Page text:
Health & Comfort
Cool roofs reduce the heat transfer into a building, which means ceilings under cool roofs are cooler, and your rooms are as well. During hot summers, cooler is more comfortable. For those homes without air conditioning, cool roofs can provide an important public health benefit during heat waves.
Video source: U.S. Environmental Protection Agency and the Weather Channel
Connecting Public Heath and Cool Roof
In Philadelphia there is a program which adds cool roofs and insulation to residential buildings that lack air conditioning to help curb heat-related illnesses and deaths.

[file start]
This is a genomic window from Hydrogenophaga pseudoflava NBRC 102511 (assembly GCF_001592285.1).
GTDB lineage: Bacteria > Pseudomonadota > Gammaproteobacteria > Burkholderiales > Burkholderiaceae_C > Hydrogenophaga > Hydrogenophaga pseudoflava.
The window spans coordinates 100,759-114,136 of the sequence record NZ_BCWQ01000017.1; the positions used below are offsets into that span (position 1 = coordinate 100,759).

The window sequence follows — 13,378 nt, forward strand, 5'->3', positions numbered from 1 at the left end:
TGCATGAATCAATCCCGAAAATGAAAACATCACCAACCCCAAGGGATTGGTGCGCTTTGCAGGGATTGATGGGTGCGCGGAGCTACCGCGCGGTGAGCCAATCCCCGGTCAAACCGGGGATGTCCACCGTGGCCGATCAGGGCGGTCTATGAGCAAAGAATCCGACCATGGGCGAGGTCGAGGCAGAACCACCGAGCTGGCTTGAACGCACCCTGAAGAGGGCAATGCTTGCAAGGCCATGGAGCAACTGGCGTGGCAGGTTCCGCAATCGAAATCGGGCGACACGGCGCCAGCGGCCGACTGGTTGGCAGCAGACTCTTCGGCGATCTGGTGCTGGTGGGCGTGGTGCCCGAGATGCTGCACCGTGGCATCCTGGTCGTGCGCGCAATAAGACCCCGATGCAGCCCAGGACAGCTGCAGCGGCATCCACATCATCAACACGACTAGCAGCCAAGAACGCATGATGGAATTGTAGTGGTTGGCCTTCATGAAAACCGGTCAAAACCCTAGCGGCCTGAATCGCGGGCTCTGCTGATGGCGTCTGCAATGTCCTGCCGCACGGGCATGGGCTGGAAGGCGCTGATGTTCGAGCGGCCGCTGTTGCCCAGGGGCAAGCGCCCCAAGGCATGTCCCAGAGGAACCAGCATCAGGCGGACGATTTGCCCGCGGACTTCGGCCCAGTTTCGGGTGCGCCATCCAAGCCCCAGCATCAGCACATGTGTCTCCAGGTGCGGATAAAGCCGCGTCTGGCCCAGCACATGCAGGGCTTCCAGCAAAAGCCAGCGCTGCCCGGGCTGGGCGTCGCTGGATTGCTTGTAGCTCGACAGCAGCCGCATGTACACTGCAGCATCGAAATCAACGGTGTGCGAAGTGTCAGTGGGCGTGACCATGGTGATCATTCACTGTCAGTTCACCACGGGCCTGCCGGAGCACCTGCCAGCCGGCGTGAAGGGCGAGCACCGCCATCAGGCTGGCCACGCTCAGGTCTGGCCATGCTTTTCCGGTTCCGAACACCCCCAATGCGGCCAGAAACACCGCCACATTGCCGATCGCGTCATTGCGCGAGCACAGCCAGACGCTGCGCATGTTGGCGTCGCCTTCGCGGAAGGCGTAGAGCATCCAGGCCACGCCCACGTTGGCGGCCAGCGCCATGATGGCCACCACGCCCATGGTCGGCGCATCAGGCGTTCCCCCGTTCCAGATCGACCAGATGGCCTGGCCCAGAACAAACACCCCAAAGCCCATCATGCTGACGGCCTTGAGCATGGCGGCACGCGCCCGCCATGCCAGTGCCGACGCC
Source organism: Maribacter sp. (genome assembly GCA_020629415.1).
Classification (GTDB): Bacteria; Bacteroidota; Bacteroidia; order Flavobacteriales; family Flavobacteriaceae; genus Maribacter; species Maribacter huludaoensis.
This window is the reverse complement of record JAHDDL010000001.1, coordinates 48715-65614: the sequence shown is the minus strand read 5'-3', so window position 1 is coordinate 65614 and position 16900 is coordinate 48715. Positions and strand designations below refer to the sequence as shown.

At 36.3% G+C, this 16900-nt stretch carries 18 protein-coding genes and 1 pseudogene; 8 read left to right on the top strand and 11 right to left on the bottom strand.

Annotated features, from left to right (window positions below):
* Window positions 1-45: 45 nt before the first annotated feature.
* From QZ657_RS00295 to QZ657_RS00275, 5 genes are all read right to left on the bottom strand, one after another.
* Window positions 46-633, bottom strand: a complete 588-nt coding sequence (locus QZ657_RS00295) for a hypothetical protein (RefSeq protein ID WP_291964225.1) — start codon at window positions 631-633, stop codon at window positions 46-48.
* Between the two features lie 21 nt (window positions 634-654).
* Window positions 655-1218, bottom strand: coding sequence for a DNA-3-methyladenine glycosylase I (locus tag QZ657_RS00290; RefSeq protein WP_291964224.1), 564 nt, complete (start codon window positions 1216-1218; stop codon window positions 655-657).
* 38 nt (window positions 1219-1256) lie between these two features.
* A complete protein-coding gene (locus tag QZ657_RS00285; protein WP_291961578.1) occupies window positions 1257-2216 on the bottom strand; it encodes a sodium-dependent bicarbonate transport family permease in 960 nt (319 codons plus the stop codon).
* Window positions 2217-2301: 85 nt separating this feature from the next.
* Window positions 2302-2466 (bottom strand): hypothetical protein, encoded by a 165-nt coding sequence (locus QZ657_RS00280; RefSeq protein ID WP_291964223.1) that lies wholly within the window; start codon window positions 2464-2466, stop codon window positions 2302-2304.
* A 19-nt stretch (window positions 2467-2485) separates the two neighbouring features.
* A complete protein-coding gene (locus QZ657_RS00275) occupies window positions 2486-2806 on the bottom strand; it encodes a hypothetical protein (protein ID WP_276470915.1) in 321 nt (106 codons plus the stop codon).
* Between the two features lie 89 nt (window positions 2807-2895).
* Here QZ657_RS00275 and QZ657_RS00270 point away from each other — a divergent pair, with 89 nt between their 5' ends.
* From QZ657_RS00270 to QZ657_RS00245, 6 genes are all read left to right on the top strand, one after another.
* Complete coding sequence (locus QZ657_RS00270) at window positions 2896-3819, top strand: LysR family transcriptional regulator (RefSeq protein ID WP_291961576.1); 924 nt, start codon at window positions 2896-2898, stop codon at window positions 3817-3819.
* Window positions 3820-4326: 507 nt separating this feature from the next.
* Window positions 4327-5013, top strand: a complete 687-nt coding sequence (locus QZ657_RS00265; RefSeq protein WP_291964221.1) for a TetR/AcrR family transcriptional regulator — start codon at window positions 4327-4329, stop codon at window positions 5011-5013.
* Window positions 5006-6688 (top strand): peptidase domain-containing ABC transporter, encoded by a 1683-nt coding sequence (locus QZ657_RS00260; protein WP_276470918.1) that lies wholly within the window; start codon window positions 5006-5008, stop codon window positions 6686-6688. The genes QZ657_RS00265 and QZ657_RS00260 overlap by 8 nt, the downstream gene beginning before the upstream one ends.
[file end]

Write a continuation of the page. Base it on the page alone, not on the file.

White roofs on urban row houses in Philadelphia, PA
Installing cool roofs lowered the daily maximum ceiling surface temperature by about 4.7°F (2.6°C), while daily maximum room temperature dropped by about 2.4°F (1.3°C). On a 95°F (35°C) day, these types of reductions represent large reductions in heat gain to the room and significantly improve perceived human comfort.
Citation: U.S. Environmental Protection Agency- Reducing Urban Heat Islands: Compendium of Strategies — Cool Roofs